College Homecoming: Expectations Versus The Reality of Returning to Your Alma Mater

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College is often referred to as the best four years of your life, and to be fair, there's a lot to love about those four years of pulling all-nighters, dorm room drinking, and (sorta) free dining hall food, but once we graduate, things change... quickly. Just as soon as you start to get used to life outside of the college bubble, something happens that suddenly brings you to a standstill: it's time for college homecoming. To go, or not to go?

Alma mater translates to "nourishing mother" in Latin. Sounds safe enough, right? Wrong. As wonderful as your college years were, homecoming can be a lot to handle. I’m all for reliving the glory days, but there’s just something about spending a weekend back on campus revisiting your old haunts that can mess with a person still coming to terms with being a full-fledged grownup. Returning for homecoming definitely has its perks (hello, football tailgating and alumni barbecues), but college homecoming is also likely to pull out some deep-seated emotions, too. In a way, your college was your home, and now it's not anymore.

So what's likely to happen? Well, lots of things. It will probably end up being a great experience — you'll never know unless you take the risk and check the "yes" box on your RSVP. Just be ready for anything. That's all I'm trying to say.

Expectation: You'll run into all your old college friends, and it will be just like old times.

Reality: None of your old college friends will show up, and you won't recognize anyone in attendance.

Expectation: Your favorite professor will instantly recognize you and want to know all about your life these days.

Reality: You'll have to reintroduce yourself to your favorite professor, who has taught literally thousands of students over the years and can only smile at you blankly when you start to reminisce over how much that "Intro to Shakespeare" class really meant to you.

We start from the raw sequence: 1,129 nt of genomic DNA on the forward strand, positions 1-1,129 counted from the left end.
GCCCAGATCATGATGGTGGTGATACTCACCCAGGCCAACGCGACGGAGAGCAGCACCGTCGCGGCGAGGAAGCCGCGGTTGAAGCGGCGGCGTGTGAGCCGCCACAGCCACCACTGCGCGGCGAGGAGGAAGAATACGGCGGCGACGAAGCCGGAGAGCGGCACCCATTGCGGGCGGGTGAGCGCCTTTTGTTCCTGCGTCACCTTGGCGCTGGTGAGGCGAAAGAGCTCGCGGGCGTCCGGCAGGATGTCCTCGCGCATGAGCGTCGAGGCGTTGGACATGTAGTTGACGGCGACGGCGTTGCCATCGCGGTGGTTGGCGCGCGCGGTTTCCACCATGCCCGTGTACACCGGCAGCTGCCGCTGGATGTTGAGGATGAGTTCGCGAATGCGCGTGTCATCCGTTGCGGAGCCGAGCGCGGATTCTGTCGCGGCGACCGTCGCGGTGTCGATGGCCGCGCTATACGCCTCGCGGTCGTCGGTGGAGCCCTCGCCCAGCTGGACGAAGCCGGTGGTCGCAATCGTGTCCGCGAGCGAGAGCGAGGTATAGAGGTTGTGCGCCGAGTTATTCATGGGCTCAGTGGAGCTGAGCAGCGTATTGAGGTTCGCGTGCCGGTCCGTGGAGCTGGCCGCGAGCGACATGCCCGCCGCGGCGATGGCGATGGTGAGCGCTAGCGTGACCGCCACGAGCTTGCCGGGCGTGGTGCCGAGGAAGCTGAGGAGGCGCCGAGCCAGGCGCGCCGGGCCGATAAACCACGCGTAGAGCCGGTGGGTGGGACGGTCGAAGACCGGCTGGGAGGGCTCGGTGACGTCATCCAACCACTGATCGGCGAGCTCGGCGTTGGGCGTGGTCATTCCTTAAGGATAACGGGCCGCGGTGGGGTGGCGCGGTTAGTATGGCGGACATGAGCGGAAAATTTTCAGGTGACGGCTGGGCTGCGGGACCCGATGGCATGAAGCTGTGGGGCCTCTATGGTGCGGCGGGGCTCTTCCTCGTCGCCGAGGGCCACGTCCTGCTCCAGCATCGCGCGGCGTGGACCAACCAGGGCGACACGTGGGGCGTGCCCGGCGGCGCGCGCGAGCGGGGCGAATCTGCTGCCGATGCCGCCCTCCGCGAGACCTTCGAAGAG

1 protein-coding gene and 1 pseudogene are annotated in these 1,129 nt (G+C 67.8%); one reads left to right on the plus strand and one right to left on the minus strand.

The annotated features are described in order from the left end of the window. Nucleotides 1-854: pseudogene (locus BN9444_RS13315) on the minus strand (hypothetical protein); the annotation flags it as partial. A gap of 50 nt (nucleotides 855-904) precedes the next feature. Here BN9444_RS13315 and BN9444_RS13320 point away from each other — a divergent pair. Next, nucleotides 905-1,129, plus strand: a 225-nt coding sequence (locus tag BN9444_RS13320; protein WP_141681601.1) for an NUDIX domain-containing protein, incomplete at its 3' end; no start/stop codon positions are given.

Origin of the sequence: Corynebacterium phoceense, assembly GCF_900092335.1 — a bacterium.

Expectation: You'll be showered with food, fun, and gifts.

Reality: You'll be showered with food, fun, and gifts — and then you'll be asked to donate to the school.

Expectation: Being back will feel just like it used to, you know, when you were running the place.

Reality: The campus will be filled with baby-faced freshmen who have never heard of you before, because your legacy was no match for the constant inflow of new students.

Expectation: You decide to go stag, sure that you'll enjoy the night more without having to introduce your date to everyone.

Reality: You end up desperately wishing you had brought a crutch who could at least stand with you in the corner.

Expectation: You'll feel accomplished when you look back at how far you've come since college.

Reality: Someone will announce the afternoon's keynote speakers with glorious introductions that go on for three minutes, and you'll suddenly realize all of them are from your graduating class.

Expectation: You'll end up leaving with some rekindled friendships, a handful of business cards, and, hey, maybe some guy's phone number.

Reality: None of these things will happen. Instead you'll have a few drinks too many, pull an "Elaine" on the dance floor, and call it a night.

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